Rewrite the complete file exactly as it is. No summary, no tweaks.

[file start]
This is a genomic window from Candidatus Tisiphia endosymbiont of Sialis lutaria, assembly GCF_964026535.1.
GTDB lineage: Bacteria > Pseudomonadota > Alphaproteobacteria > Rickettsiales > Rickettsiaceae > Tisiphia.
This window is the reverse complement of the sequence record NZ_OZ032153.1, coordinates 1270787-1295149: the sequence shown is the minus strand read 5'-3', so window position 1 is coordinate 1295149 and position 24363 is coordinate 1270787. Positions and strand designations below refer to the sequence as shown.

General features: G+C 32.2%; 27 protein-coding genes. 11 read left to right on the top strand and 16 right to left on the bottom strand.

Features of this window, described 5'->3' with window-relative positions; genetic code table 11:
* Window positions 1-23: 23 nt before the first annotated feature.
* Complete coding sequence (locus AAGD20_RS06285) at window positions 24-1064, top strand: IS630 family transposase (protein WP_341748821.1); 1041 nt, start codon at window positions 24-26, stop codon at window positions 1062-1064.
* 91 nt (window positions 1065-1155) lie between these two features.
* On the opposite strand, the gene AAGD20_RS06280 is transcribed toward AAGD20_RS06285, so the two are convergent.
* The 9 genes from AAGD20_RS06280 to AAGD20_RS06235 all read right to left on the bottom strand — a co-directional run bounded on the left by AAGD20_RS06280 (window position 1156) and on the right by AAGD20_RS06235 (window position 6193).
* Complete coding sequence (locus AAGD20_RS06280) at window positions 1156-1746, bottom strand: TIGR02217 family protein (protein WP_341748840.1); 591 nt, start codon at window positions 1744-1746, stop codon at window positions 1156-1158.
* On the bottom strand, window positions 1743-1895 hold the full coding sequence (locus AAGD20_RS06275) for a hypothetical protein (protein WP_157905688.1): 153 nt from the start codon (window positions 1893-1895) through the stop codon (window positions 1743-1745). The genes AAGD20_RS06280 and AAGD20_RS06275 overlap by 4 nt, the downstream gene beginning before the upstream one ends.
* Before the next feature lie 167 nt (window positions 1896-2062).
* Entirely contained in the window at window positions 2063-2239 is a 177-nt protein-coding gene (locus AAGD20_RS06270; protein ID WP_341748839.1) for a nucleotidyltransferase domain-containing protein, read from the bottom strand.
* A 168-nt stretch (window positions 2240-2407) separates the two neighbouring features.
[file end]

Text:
This is a genomic window from Candidatus Tisiphia endosymbiont of Sialis lutaria, assembly GCF_964026535.1.
GTDB lineage: Bacteria > Pseudomonadota > Alphaproteobacteria > Rickettsiales > Rickettsiaceae > Tisiphia.
This window is the reverse complement of the sequence record NZ_OZ032153.1, coordinates 1270787-1295149: the sequence shown is the minus strand read 5'-3', so window position 1 is coordinate 1295149 and position 24363 is coordinate 1270787. Positions and strand designations below refer to the sequence as shown.

General features: G+C 32.2%; 27 protein-coding genes. 11 read left to right on the top strand and 16 right to left on the bottom strand.

Features of this window, described 5'->3' with window-relative positions; genetic code table 11:
* Window positions 1-23: 23 nt before the first annotated feature.
* Complete coding sequence (locus AAGD20_RS06285) at window positions 24-1064, top strand: IS630 family transposase (protein WP_341748821.1); 1041 nt, start codon at window positions 24-26, stop codon at window positions 1062-1064.
* 91 nt (window positions 1065-1155) lie between these two features.
* On the opposite strand, the gene AAGD20_RS06280 is transcribed toward AAGD20_RS06285, so the two are convergent.
* The 9 genes from AAGD20_RS06280 to AAGD20_RS06235 all read right to left on the bottom strand — a co-directional run bounded on the left by AAGD20_RS06280 (window position 1156) and on the right by AAGD20_RS06235 (window position 6193).
* Complete coding sequence (locus AAGD20_RS06280) at window positions 1156-1746, bottom strand: TIGR02217 family protein (protein WP_341748840.1); 591 nt, start codon at window positions 1744-1746, stop codon at window positions 1156-1158.
* On the bottom strand, window positions 1743-1895 hold the full coding sequence (locus AAGD20_RS06275) for a hypothetical protein (protein WP_157905688.1): 153 nt from the start codon (window positions 1893-1895) through the stop codon (window positions 1743-1745). The genes AAGD20_RS06280 and AAGD20_RS06275 overlap by 4 nt, the downstream gene beginning before the upstream one ends.
* Before the next feature lie 167 nt (window positions 1896-2062).
* Entirely contained in the window at window positions 2063-2239 is a 177-nt protein-coding gene (locus AAGD20_RS06270; protein ID WP_341748839.1) for a nucleotidyltransferase domain-containing protein, read from the bottom strand.
* A 168-nt stretch (window positions 2240-2407) separates the two neighbouring features.